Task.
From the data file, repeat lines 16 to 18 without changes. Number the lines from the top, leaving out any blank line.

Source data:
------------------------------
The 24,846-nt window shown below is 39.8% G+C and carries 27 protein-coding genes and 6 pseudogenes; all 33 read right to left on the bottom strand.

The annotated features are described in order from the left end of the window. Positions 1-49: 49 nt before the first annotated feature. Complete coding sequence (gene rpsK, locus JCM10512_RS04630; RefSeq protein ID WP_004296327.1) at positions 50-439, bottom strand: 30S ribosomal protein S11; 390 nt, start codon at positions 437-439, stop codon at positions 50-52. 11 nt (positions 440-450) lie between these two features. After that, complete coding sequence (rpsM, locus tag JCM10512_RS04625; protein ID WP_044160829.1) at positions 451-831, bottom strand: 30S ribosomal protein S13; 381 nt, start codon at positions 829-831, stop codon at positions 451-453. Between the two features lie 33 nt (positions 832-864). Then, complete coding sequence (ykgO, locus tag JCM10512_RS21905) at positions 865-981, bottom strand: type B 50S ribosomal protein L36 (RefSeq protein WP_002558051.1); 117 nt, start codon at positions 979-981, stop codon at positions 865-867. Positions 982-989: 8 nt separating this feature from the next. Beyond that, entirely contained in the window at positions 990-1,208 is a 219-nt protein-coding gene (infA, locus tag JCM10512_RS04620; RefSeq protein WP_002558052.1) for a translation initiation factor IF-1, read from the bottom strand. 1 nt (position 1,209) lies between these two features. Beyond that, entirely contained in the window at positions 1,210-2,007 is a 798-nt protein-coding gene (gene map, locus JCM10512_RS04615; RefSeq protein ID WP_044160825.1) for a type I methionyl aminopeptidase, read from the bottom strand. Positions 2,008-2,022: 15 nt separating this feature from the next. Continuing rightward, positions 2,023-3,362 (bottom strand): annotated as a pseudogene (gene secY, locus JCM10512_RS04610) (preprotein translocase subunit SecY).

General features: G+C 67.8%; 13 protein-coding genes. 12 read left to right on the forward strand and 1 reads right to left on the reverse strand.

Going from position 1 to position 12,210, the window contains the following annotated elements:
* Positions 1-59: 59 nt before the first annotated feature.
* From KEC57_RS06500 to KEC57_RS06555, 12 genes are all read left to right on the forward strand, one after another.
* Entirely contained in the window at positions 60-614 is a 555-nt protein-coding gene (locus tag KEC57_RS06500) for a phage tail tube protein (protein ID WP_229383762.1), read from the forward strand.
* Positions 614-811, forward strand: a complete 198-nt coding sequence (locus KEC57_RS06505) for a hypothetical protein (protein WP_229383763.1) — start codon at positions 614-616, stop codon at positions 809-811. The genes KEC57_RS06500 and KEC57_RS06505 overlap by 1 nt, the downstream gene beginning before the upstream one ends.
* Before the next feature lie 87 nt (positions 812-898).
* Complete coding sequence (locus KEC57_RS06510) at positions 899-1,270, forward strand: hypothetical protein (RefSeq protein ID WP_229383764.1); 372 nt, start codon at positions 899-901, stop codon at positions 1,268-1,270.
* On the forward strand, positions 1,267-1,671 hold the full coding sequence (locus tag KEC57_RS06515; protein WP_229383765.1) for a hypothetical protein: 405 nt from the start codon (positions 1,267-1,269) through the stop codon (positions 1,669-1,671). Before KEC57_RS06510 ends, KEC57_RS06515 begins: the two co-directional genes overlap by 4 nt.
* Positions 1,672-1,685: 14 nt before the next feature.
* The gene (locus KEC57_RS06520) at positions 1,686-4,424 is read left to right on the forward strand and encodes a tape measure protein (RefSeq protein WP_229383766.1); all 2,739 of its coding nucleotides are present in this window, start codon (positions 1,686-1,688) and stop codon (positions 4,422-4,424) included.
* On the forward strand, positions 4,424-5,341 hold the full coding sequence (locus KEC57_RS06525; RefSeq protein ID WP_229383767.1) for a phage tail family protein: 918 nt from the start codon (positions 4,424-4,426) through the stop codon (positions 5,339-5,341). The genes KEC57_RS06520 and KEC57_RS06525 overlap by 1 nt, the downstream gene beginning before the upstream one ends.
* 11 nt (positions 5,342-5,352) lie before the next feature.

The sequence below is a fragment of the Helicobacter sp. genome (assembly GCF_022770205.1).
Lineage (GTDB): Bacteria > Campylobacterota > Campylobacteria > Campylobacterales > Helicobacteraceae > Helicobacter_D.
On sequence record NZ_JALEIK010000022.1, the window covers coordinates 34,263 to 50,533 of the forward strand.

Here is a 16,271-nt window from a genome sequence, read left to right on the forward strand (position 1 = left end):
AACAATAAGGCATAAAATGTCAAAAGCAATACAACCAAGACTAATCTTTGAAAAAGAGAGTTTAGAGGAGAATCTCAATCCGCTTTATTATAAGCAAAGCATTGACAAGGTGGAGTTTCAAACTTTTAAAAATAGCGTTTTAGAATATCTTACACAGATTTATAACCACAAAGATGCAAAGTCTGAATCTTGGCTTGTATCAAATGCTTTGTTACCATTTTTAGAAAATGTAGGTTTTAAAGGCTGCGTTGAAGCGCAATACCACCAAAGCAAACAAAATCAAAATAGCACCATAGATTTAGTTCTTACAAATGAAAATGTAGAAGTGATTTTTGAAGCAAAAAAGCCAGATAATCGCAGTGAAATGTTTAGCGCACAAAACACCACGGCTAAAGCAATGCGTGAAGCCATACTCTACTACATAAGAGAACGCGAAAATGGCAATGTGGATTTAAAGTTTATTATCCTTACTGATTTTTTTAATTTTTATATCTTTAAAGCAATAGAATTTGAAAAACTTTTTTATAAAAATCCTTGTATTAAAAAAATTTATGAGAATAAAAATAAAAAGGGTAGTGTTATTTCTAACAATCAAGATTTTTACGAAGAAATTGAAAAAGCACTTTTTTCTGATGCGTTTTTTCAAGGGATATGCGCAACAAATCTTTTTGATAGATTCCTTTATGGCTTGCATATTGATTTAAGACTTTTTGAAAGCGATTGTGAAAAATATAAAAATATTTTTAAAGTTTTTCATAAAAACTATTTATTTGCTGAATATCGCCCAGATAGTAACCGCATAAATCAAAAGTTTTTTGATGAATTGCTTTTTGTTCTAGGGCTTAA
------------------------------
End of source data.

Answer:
The sequence below is a fragment of the Helicobacter sp. genome (assembly GCF_022770205.1).
Lineage (GTDB): Bacteria > Campylobacterota > Campylobacteria > Campylobacterales > Helicobacteraceae > Helicobacter_D.
On sequence record NZ_JALEIK010000022.1, the window covers coordinates 34,263 to 50,533 of the forward strand.